Add in DNA segment data from GEDMatch (thank you Doug for uploading to there from Ancestry, it really does add the source data to the suggested DNA connections).
Was the segment concerned at a spot I had mapped to being from my ANDREWS/GIBSON ancestry?
Did Doug and I share it with any other known ANDREWS/GIBSON cousins?
YES (thank you Ross)
And did that other cousin and I also match at that spot (triangulation).

I'll count that as Three times is enemy action.

But why "The Lazy Vicar"?
I can easily concede that a son-in-law as informant for the death of his 94 year old mother-in-law, or the registrar recording the information, might have simply written Jane's name in as both the deceased and her mother.
I was rather more wary of the lack of a father on her 1840 marriage certificate.
After all he was still alive and well and living in Queen Camel at the time, with two unmarried daughters still at home in 1841.
Passing this doubt on to Sue brought back a prompt response that she still remembered that when she was researching the Martock registers all those years ago when we were both starting out on this side of our respective families, she thought it odd that so many of the certificates lacked fathers for either or both parties. Were they all really illegitimate?
With the Martock register images now readily available on Ancestry I had a quick check around the time Simon and Jane married - and yes, Sue's memory was correct.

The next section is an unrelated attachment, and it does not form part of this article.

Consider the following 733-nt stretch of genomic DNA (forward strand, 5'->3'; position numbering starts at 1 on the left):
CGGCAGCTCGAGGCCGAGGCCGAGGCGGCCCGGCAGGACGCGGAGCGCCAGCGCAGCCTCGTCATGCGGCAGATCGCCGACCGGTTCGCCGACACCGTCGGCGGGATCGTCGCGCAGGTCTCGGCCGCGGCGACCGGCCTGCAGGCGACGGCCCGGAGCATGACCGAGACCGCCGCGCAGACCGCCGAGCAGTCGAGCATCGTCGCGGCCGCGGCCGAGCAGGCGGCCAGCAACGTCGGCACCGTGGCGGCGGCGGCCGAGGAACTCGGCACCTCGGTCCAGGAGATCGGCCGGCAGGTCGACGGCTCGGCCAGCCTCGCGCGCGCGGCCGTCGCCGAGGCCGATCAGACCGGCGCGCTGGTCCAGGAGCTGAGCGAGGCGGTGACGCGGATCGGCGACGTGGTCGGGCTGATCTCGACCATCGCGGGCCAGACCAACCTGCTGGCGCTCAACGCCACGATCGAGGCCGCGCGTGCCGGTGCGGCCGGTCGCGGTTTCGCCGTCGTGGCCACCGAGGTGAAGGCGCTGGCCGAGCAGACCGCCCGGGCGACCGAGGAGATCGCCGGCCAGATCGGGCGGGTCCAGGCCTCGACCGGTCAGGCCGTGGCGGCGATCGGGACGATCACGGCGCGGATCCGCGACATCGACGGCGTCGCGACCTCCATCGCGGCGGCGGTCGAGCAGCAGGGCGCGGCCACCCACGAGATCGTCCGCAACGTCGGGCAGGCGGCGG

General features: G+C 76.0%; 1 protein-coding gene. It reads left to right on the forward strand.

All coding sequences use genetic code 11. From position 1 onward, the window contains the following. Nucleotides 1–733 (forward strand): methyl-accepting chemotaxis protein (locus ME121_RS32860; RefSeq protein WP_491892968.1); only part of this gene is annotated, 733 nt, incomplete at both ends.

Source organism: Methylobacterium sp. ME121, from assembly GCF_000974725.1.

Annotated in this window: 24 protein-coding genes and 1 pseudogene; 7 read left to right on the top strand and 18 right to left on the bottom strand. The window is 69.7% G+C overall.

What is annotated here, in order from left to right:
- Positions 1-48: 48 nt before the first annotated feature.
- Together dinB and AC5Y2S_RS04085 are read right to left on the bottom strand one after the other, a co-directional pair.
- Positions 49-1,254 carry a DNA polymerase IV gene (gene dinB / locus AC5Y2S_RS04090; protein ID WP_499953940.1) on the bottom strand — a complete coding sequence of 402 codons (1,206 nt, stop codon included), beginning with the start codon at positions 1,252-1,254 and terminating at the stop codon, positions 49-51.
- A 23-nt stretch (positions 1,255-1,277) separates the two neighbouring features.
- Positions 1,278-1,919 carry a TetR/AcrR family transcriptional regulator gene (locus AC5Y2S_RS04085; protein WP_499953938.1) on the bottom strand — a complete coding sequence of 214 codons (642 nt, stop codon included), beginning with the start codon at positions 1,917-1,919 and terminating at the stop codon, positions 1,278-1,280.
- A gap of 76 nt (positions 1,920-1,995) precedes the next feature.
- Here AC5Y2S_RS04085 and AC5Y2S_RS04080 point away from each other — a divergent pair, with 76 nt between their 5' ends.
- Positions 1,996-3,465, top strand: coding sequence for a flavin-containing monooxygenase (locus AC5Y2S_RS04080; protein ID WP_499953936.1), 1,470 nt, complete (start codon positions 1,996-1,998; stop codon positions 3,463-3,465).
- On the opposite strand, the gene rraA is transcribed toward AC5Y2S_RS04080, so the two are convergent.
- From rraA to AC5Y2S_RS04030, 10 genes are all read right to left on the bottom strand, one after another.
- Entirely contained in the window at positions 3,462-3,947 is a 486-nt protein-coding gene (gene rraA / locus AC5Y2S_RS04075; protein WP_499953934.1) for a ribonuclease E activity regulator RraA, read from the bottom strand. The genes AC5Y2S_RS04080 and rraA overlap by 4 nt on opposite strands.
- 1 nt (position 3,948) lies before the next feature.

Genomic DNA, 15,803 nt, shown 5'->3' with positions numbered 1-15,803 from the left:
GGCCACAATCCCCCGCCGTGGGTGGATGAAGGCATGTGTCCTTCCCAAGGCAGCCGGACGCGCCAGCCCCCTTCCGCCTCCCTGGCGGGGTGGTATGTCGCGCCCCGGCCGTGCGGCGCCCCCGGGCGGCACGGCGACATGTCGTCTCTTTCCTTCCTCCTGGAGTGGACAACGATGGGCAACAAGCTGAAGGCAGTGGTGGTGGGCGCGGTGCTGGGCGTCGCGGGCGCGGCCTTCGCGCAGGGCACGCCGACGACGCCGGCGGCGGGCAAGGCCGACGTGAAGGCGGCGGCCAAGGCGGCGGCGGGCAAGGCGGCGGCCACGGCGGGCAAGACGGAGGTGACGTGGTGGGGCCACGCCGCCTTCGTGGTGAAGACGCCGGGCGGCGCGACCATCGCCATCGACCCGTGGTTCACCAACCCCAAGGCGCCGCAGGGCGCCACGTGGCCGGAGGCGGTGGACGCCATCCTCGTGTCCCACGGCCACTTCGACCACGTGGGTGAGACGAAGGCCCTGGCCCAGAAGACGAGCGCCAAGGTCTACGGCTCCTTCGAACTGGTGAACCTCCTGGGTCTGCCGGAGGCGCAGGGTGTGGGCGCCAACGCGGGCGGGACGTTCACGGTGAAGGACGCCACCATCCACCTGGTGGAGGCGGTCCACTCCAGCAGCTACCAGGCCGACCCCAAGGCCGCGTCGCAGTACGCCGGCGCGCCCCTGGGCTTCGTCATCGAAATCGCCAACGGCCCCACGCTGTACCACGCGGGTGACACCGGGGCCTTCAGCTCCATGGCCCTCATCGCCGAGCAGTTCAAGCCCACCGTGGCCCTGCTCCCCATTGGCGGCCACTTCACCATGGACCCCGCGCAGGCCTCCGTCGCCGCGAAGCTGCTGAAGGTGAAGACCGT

An unusually high number of certificates do not have a father shown.
For the DNA purists out there, yes I know that I have not eliminated all potential other sources of that segment of DNA from the tree of my match - but after all, he does also show several other DNA segment matches to descendants of Simon ANDREWS and Jane GIBSON.
In addition, I and another cousin show matches on Ancestry to at least three descendants from two of Jane's siblings.

Would you be convinced?
I am - at least for now.

1 comment:

  1. Lorna, great detective work! I've had several similar experiences with DNA. Exhilarating to add names to the tree when they have been long missing!

    One of my nagging mysteries was trying to determine the parents of a 4th great grandfather. His adult life was well documented. Trees of DNA matches with his surname all pointed to one location. Finally I added a mother and father for him on my Ancestry tree. Soon I had a new DNA circle. Pretty sure I've deducted the right parents. I'd love to eventually find a paper trail to confirm what DNA shows to be most likely.